Mustafa SaidRecently, I have found a way to generate a family of normal matrices with integer entries using Pythagorean triples. The construction may be new, as I have not been able to find it in the literature. If anyone is interested, I can send you my note.

26 August, 2013 at 5:12 am

Colin McLartyThe earliest recorded use of the Pythagorean theorem in a proof to my knowledge (by far not the earliest hint that people knew the theorem) suggests this is the proof Hippocrates of Chios used in the 5th century BCE. He uses the theorem not for squares but for segments of circles cut off by the sides of an isoceles right triangle, to prove his famous theorem on areas of lunes, which suggests he saw it as bascially a theorem on scaling arbitrary figures. See http://en.wikipedia.org/wiki/Lune_of_Hippocrates

26 August, 2013 at 8:16 am

sushma sharmaA pythagoras triplet represents the lengths of the sides of a right triangle where all three sides have integer length..!!

14 November, 2013 at 3:04 pm

Shay Ben MosheI find this proof wonderful, however I think that using the fact that the determinant of a rotation matrix is 1 is circular, because we use the identity $sin^2(x)+cos^2(x)=1$, which follows from the Pythagoras’ theorem.

A solution might be stating that this matrix take one orthonormal basis to another, and therefore the matrix is orthonormal, and thus its determinant is 1.

21 November, 2013 at 2:09 am

Nice proofs of Pythagoras’ theorem | mathbeauty[…] Pythagoras’ theorem | What’s new. […]

19 January, 2015 at 12:17 am

Pythagoras’ theorem | Cassandra Lee Yieng[…] So we have Pythagoras’ Theorem: in a right-angled triangle, adding up the squares of the two shortest sides gives the square of the longest one. Terence Tao posted an intuitive proof here. […]

3 March, 2015 at 10:40 pm

CliffInteresting extensions of Pythagoras theorem.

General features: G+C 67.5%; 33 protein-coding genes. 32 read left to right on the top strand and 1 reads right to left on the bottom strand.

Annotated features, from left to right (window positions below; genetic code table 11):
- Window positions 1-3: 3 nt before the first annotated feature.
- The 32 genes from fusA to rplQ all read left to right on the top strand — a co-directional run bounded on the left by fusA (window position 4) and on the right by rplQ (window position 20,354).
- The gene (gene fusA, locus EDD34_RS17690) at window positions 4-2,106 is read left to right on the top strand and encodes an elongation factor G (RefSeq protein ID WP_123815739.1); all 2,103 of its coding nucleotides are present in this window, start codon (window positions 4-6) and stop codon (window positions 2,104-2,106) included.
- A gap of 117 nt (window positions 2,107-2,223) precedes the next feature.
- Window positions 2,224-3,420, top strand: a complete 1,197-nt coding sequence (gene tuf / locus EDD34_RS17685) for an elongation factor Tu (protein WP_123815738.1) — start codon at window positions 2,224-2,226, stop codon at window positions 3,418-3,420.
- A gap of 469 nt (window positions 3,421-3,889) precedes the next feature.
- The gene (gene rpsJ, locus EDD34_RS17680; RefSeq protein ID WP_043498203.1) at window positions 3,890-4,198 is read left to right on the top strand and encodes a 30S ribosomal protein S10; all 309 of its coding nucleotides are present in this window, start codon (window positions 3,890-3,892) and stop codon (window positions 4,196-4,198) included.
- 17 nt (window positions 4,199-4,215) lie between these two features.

Bet you didn’t know this about Pythagoras.

4 March, 2015 at 3:23 am

AnonymousTo find all Pythagorean triples with consecutive , let and observe that

One can verify that the solution of this (Pell’s) equation (for the n-th such triple) is given by

Which implies (for the n-th such triple) the simple formula

Showing asymptotically geometric growth of the solutions with (asymptotic) ratio .

The first few solutions are:

with corresponding Pythagorean triples solutions

30 April, 2015 at 7:11 pm

A more motivated proof of the Pythagorean theorem | Daniel McLaury's Mathematical Diary[…] Pythagoras’s theorem | What’s New […]

14 July, 2016 at 12:13 am

AnonymousI wish you had explained it well instead of being elusive.

9 January, 2017 at 9:24 am

AnonymousThe differentials in Pi and Pythagoras are all same only look different…, the order of all is founded in One…..

13 September, 2020 at 11:23 pm

KevinHere is an interesting proof involving dividing a triangle into infinitely many smaller triangles and using infinite geometric series:

https://ibtaskmaker.com/maker.php?q1=618

14 September, 2020 at 10:48 am

AnonymousIs the Euclidean norm in R^2 the only norm which is invariant under a positive dimensional group of linear transformation?

16 September, 2020 at 6:32 am

Terence TaoUp to a linear change of coordinates, yes (this follows from the classification of one-dimensional Lie subgroups of , which arise from applying the exponential to one-dimensional Lie subalgebras of and ruling out those groups that are non-compact; one can also use Weyl’s unitary trick). If one allows degenerate metrics or pseudometrics then one also has the Galilean semimetric and the Lorentz pseudometrics , and linear transforms thereof (cf. the classification of elements of into elliptic, parabolic, and hyperbolic elements).

4 December, 2021 at 6:00 pm

Het verhaal achter: de Pythagoraskalender (1) – Bollebus[…] Tao, Pythagoras’ Theorem. Blog, 2007. […]